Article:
Interest rates surge higher: speculative bubbles pop.

US Treasury 10-year bond yields hit a record low ~0.52% early last August (as gold hit a record high) and then trended higher for several months. This year, the trend accelerated and then surged higher, with the 10-year yield briefly touching 1.61% on Thursday following a dismal 7-year auction. (Bond prices on this chart move inverse to yields.)

The market is betting on higher inflation.

Last week I noted that the market is betting on higher inflation. However, the Fed and the Biden administration seem to think that the economy is still struggling and needs HUGE additional monetary and fiscal support. The combination of rising inflation expectations and HUGE additional stimulus creates a fabulous opportunity for a new generation of bond market vigilantes to challenge the Fed.

On Wednesday, a remarkably dovish Jay Powell declared that the Fed would remain ultra-accommodative until unemployment numbers were much lower than present levels. The DJIA surged to new All-Time Highs on his remarks, but two days later, as bond yields soared, the DJIA was down over 1,000 points.

Commodities and commodity currencies suffer sharp reversals as interest rates rise.

Commodity indices hit multi-year lows last March/April (after a brutal 10-year bear market) and have rallied strongly as speculators became increasingly aggressive. This week there were losses across the board, from cotton to lumber to live cattle.

Copper has been bid aggressively higher by commodity speculators and hit 10-year highs this week before tumbling on the interest rate surge. Net long speculative positioning in the futures markets soared to record highs over the past several months as copper prices rallied, leaving this market vulnerable to serious margin call selling if prices keep falling.

This chart shows the fantastic rise to all-time highs in net bullish copper speculative positioning.

Commodity currencies have had a similar pattern to copper (over the last 10 years and over the last 10 days.) This week the major com-dols hit 3-year highs but reversed sharply as interest rates soared.

WTI crude oil has had a spectacular rally since early November rising from around $34 to nearly $64 this week. Open interest has surged ~25% as speculators anticipate a supply/demand imbalance once global economies re-open.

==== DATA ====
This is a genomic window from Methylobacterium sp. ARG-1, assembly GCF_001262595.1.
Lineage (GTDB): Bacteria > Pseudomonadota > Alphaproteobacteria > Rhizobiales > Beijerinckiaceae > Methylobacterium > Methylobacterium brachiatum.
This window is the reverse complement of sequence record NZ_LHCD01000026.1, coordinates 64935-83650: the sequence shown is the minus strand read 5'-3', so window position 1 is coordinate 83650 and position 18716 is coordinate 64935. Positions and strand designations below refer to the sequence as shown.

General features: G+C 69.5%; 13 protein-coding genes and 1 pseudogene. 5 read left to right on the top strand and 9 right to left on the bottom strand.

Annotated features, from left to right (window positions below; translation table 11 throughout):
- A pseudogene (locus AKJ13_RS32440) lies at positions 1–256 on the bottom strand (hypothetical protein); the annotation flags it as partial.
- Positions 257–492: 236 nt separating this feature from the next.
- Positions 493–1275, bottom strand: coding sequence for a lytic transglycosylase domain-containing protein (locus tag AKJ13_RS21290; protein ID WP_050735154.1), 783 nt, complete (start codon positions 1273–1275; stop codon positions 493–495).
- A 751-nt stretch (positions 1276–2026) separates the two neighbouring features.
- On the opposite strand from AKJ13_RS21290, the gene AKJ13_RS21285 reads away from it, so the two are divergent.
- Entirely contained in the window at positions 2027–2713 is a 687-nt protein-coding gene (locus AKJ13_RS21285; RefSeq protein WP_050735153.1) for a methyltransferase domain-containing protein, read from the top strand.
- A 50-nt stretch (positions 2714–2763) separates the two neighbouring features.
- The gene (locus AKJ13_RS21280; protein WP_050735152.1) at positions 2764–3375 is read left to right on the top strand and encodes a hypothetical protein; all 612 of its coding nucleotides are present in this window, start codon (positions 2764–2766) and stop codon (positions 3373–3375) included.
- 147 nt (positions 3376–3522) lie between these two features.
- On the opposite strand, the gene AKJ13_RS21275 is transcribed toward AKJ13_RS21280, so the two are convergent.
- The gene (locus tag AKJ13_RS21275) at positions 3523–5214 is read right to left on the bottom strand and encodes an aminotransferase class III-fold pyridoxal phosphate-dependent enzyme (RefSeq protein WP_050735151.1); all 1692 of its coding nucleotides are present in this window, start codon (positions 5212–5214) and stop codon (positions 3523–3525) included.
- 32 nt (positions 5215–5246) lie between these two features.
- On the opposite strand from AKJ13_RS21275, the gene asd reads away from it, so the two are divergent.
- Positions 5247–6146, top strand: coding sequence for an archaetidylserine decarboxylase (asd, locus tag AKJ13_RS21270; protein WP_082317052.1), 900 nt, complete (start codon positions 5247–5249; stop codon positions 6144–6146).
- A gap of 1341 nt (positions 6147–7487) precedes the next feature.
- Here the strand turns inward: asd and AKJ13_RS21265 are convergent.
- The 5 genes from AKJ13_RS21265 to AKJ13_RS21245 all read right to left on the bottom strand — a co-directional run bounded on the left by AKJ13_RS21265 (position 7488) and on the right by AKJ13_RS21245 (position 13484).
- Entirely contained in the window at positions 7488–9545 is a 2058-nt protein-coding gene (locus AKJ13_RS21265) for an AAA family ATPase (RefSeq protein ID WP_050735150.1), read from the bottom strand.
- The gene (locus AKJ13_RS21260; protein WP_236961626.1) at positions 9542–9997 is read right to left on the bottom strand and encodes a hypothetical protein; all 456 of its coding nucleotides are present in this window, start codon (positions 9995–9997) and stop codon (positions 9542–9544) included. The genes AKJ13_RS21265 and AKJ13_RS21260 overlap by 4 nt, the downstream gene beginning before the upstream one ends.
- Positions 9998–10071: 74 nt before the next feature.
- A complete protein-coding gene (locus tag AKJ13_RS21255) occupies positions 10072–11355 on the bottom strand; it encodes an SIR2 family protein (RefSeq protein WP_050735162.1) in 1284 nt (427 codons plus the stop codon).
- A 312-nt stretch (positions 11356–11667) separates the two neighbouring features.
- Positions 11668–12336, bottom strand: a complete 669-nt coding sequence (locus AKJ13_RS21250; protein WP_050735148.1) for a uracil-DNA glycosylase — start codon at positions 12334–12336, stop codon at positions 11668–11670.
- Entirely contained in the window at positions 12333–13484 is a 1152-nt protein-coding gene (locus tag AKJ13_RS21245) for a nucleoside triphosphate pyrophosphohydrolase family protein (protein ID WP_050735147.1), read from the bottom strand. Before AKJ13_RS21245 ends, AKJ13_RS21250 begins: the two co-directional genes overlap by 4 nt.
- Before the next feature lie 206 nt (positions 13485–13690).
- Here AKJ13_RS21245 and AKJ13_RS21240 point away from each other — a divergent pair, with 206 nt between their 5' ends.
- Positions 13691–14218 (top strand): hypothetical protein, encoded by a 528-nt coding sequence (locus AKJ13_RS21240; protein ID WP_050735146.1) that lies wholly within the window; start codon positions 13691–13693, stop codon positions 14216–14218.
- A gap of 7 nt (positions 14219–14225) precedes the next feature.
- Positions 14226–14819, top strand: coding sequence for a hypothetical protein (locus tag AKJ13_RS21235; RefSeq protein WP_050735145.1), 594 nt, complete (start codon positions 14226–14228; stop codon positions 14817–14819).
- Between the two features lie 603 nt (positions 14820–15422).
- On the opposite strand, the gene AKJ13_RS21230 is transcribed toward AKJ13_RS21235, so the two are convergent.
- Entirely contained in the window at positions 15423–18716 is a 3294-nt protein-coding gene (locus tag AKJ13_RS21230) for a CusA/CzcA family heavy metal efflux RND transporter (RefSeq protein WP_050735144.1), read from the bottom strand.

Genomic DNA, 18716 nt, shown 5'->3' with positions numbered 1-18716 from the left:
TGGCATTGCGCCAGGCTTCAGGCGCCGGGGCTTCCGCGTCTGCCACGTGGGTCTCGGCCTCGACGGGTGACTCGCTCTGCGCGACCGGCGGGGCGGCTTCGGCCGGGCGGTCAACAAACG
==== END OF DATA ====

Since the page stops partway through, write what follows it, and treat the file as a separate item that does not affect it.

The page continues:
The red line on this chart shows the very steep increase in open interest (total positioning) in WTI over the past few months as crude prices rallied. So far, crude has sustained its price gains, but if prices start to fall the decline may be accelerated by liquidation (forced or otherwise.)

Gold was down as much as $200 from its January highs this week as real interest rates surged higher. Gold ETF buying was a major contributor to gold’s rise to record highs last year, but ETF sales have pressured prices this year.

Several other markets that experienced steep speculative rallies over the past few months also suffered reversals this week as markets started “de-risking.”

Dramatic price action across markets this week may have signaled an important sea-change in investor behavior

Price action across markets this week may have created another Key Turn Date. (A KTD is when several different markets all reverse direction around the same time – signifying that “something” important happened on that date.)

Since December, I’ve thought that the pro-risk trade (long stocks and commodities, short the USD) had run WAY too far on speculative excesses and was at risk of a significant correction. I thought the turn higher in the USD in early January might precipitate a correction in stocks and commodities, but I was wrong, or early, which is the same thing as being wrong in my business!

However, the USD made a “higher low” this week (2nd circle on the chart) and that, together with the sharp jump in interest rates may lead to a “purge” of some of the speculative excesses that have built up across markets over the past few months.

My short term trading:

I made good net gains this week shorting stock indices and the Canadian dollar. I was stopped out of the bearish WTI time spread I established last week but I re-entered the trade Friday looking for WTI to weaken like other commodities.

Price action was very choppy across markets this week with lots of HUGE intra-day moves. Volumes were HUGE in many markets. It feels like the “complacency” of “one-way” markets is gone, and things will get a LOT more emotional.

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Victor Adair retired from the Canadian brokerage business in 2020 after 44 years and is no longer licensed to provide investment advice. Therefore, this blog, and everything else on this website, is not intended to be investment advice for anyone about anything.

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